by Julia Sommer
When statistician Xin Liu found himself enrolled in a social anthropology graduate program in London by mistake, he didn't argue.
It had taken him too long to get the education he wanted during China's Cultural Revolution. Besides, by that point he was accustomed to doing what he was told, said Liu, who joined Berkeley's anthropology department this fall as an assistant professor.
Born in Beijing, Liu was 9 when Mao Tse Tung's Cultural Revolution threw China into massive upheaval. His brother and sister went to far-away provinces to work the land and be "re-educated"; his father, labeled a counter-revolutionary, and mother were confined to labor camps for 10 years.
Schools weren't really functioning, so Liu did what he could to educate himself. Books were scarce.
When he was 18, party authorities told Liu he was to be a barber--a lowly occupation--because of his suspect family background. Liu vented some of his creative energies as a storyteller with a propaganda team that performed at factories. His parents had both been administrators at Beijing's famous Central Drama College.
With the death of Mao in 1976, China's Cultural Revolution started to wind down and disbanded universities began to regroup. Liu studied at night for university entrance exams that hadn't been given for 10 years.
His ambition was to study literature or philosophy in Beijing. Finally, in 1978, he was told he could study at Shanxi College of Finance and Economics, 300 miles away. "I didn't want to be a barber the rest of my life, so I went," he recalls, with no trace of bitterness.
Studying economics in China then meant studying socialist doctrines of planned economy that were becoming outmoded. Liu switched to applied statistics. In 1982 he moved back to Beijing for graduate work, where he was finally reunited with his parents and sister.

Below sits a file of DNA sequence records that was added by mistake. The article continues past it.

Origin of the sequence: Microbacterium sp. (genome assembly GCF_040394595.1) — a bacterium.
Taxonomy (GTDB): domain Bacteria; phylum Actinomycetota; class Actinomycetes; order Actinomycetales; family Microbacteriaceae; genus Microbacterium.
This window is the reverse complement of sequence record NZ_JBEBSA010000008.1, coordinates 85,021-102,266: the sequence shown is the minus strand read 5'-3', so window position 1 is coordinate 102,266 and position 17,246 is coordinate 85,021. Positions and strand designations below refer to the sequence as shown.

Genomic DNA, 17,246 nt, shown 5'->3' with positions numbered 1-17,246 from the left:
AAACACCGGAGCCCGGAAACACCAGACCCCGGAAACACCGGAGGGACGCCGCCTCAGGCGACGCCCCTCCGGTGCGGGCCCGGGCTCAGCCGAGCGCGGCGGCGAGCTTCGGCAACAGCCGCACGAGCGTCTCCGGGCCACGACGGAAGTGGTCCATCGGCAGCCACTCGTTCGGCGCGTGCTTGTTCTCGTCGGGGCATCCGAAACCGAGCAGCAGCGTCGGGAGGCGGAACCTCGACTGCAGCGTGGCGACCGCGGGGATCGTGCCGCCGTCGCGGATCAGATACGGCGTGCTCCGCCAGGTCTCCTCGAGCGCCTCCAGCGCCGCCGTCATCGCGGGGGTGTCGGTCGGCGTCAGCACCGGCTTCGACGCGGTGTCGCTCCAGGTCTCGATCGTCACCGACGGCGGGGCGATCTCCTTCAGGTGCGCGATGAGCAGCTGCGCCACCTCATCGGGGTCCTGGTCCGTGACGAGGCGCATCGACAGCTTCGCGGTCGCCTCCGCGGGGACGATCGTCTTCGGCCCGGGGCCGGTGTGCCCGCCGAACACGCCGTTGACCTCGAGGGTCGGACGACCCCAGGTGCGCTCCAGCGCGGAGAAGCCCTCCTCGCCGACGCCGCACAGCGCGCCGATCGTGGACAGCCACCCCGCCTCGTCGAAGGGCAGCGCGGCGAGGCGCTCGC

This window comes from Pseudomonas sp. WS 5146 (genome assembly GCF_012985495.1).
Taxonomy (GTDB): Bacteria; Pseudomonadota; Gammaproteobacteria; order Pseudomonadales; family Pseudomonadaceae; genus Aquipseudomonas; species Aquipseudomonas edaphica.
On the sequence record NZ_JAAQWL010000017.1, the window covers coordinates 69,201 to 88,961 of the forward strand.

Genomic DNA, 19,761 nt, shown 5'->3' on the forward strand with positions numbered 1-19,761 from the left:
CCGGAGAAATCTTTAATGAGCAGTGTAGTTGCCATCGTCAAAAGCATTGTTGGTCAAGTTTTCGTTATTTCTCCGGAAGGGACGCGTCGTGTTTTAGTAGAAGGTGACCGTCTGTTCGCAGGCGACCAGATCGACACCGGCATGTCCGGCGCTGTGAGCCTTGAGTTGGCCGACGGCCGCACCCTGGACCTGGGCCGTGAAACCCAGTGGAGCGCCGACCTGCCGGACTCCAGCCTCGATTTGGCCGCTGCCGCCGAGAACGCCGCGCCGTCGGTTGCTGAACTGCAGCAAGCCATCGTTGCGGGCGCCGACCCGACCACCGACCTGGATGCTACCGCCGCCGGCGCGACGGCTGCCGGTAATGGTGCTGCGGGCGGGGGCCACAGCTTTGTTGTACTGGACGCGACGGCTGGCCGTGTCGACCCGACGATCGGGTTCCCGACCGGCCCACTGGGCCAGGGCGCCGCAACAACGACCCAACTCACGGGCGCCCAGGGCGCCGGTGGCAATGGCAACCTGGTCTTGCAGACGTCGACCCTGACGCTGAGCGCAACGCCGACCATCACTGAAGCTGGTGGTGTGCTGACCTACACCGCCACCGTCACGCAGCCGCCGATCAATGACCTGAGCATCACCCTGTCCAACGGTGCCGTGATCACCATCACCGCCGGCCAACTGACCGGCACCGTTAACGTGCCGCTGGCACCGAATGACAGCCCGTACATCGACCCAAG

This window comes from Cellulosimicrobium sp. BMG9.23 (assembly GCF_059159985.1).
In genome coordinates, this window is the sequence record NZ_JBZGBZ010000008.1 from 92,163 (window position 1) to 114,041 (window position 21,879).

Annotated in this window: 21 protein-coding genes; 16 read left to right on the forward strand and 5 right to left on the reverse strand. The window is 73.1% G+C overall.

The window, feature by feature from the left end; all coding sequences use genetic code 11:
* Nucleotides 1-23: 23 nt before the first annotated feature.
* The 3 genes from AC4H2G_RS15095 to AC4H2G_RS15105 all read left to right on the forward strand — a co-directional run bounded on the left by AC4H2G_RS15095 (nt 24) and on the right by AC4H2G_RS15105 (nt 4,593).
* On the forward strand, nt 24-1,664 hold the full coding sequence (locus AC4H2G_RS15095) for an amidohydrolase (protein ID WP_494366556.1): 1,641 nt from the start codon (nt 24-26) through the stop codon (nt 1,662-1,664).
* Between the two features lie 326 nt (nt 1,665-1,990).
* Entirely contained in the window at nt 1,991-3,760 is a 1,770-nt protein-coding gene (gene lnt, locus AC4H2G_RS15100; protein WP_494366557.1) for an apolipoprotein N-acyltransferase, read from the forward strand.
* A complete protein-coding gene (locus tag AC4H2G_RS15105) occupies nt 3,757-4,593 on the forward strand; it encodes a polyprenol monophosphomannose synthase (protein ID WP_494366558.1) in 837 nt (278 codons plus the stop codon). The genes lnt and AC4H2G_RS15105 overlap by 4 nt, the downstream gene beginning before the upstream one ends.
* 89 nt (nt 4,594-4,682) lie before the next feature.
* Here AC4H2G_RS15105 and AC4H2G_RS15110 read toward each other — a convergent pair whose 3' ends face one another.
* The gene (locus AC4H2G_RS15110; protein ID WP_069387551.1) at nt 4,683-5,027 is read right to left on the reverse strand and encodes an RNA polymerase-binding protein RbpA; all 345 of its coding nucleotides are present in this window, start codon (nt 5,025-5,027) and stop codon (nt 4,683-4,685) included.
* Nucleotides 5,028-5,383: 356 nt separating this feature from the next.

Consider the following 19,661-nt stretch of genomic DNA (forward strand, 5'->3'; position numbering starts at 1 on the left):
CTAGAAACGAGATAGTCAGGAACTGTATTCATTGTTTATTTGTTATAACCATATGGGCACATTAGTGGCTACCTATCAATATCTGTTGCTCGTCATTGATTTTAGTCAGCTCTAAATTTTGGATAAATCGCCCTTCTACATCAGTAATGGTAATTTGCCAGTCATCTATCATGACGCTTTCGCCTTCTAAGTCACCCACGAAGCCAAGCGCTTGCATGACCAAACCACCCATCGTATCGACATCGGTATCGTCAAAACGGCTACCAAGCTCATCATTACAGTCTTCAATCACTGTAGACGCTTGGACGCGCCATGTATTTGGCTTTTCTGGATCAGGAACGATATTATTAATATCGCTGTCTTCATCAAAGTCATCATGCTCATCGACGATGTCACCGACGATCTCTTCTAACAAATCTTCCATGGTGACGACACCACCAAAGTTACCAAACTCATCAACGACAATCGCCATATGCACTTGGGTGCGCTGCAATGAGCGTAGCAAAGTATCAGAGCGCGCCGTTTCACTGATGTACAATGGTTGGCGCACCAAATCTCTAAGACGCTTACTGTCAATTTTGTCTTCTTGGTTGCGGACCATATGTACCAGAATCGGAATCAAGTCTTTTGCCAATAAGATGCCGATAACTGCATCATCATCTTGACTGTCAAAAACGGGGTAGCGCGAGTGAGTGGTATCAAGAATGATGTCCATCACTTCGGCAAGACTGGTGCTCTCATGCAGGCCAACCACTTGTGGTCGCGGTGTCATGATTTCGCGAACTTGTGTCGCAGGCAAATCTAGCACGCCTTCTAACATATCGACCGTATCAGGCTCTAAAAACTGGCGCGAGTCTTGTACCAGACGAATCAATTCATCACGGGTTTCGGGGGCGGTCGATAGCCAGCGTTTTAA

Liu received his master's in 1985 and wanted to continue for a PhD, but was told that he was needed full-time as a lecturer in statistics at People's University in Beijing. He taught there for four years.
In 1989 Liu won a coveted three-year Sino-British Friendship Scholarship to study in England. As he was trying to make arrangements for it, student demonstrations in Beijing escalated and foreigners. including those at the British Embassy, left.
Student unrest culminated in the Tiannamen Square massacre of June 4 and Liu was unsure what would happen next. On Sept. 4 he received an unexpected plane ticket for England. He left China for the first time two days later.
Liu had applied to study econometrics or sociological methodology in England, but due to miscommunication found himself enrolled in a social anthropology program at London's famous School of Oriental and African Studies.
"I wasn't used to arguing with the authorities, so I started studying social anthropology. It was an excellent change," says Liu with a smile. "But I didn't understand the language or the content, which was very embarrassing."
Liu frequented pubs to learn colloquial English, where he soon moved from orange juice to lager "because it lasted longer." Aspects of London that initially shocked him (open homosexuality, the pub environment, scanty women's attire) became interesting from his new anthropological point of view.
Liu received an master's degree in 1990 with a dissertation on Chinese hero stories, making unexpected use of his time on the propaganda team. In 1991 he returned to China to do a year of field work for his PhD dissertation: "Zhao villagers: everyday practices in a post-reform Chinese village."
During his seven months in the village of Zhaojiahe in Shanxi province, Liu plowed with oxen, helped build houses of mud brick, spread manure in the fields and wrote in his room at sub-zero temperatures. The only source of heat was a brick oven under the bed. There was no phone or running water.
"I didn't take a bath for six months," says Liu. "There was a saying in the village that you only take a bath twice in your life: when you're born and before you get married."
Electricity came to the village in 1989, TV the same day. The first thing villagers got to watch was the Tiannamen Square uprising.
Liu was there when family planning authorities came in the middle of the night to take women for forced